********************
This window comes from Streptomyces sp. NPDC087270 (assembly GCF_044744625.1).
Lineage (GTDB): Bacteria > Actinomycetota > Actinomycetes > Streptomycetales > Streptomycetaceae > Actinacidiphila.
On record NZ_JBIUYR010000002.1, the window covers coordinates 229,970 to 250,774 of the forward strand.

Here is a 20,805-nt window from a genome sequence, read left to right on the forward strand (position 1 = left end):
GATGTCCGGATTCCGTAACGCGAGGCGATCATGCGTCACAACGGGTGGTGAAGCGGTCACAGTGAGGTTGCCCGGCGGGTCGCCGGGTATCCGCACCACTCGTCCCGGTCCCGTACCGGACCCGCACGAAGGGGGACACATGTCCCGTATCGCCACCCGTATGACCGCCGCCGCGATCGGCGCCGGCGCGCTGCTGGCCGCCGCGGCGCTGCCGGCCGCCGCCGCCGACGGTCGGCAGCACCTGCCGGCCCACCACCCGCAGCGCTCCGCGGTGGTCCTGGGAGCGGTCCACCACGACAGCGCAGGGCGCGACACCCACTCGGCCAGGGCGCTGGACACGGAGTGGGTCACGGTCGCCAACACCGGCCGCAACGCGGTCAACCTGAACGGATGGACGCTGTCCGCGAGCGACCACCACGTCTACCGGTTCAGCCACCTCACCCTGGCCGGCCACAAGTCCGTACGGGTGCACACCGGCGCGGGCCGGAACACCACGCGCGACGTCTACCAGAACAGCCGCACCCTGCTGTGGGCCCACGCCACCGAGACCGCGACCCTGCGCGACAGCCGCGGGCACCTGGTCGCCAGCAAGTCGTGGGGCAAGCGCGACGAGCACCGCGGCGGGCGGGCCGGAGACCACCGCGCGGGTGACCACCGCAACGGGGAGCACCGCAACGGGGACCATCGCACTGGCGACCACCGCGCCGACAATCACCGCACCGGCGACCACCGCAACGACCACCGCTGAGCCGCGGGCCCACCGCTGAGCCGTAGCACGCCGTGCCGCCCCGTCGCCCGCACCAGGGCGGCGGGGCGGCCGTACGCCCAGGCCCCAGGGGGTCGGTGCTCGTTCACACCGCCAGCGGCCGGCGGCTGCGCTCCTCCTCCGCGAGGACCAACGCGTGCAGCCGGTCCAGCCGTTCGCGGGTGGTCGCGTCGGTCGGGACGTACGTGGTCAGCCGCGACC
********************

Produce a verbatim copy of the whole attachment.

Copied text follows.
This window comes from Streptomyces sp. NPDC087270 (assembly GCF_044744625.1).
Lineage (GTDB): Bacteria > Actinomycetota > Actinomycetes > Streptomycetales > Streptomycetaceae > Actinacidiphila.
On record NZ_JBIUYR010000002.1, the window covers coordinates 229,970 to 250,774 of the forward strand.

Here is a 20,805-nt window from a genome sequence, read left to right on the forward strand (position 1 = left end):
GATGTCCGGATTCCGTAACGCGAGGCGATCATGCGTCACAACGGGTGGTGAAGCGGTCACAGTGAGGTTGCCCGGCGGGTCGCCGGGTATCCGCACCACTCGTCCCGGTCCCGTACCGGACCCGCACGAAGGGGGACACATGTCCCGTATCGCCACCCGTATGACCGCCGCCGCGATCGGCGCCGGCGCGCTGCTGGCCGCCGCGGCGCTGCCGGCCGCCGCCGCCGACGGTCGGCAGCACCTGCCGGCCCACCACCCGCAGCGCTCCGCGGTGGTCCTGGGAGCGGTCCACCACGACAGCGCAGGGCGCGACACCCACTCGGCCAGGGCGCTGGACACGGAGTGGGTCACGGTCGCCAACACCGGCCGCAACGCGGTCAACCTGAACGGATGGACGCTGTCCGCGAGCGACCACCACGTCTACCGGTTCAGCCACCTCACCCTGGCCGGCCACAAGTCCGTACGGGTGCACACCGGCGCGGGCCGGAACACCACGCGCGACGTCTACCAGAACAGCCGCACCCTGCTGTGGGCCCACGCCACCGAGACCGCGACCCTGCGCGACAGCCGCGGGCACCTGGTCGCCAGCAAGTCGTGGGGCAAGCGCGACGAGCACCGCGGCGGGCGGGCCGGAGACCACCGCGCGGGTGACCACCGCAACGGGGAGCACCGCAACGGGGACCATCGCACTGGCGACCACCGCGCCGACAATCACCGCACCGGCGACCACCGCAACGACCACCGCTGAGCCGCGGGCCCACCGCTGAGCCGTAGCACGCCGTGCCGCCCCGTCGCCCGCACCAGGGCGGCGGGGCGGCCGTACGCCCAGGCCCCAGGGGGTCGGTGCTCGTTCACACCGCCAGCGGCCGGCGGCTGCGCTCCTCCTCCGCGAGGACCAACGCGTGCAGCCGGTCCAGCCGTTCGCGGGTGGTCGCGTCGGTCGGGACGTACGTGGTCAGCCGCGACC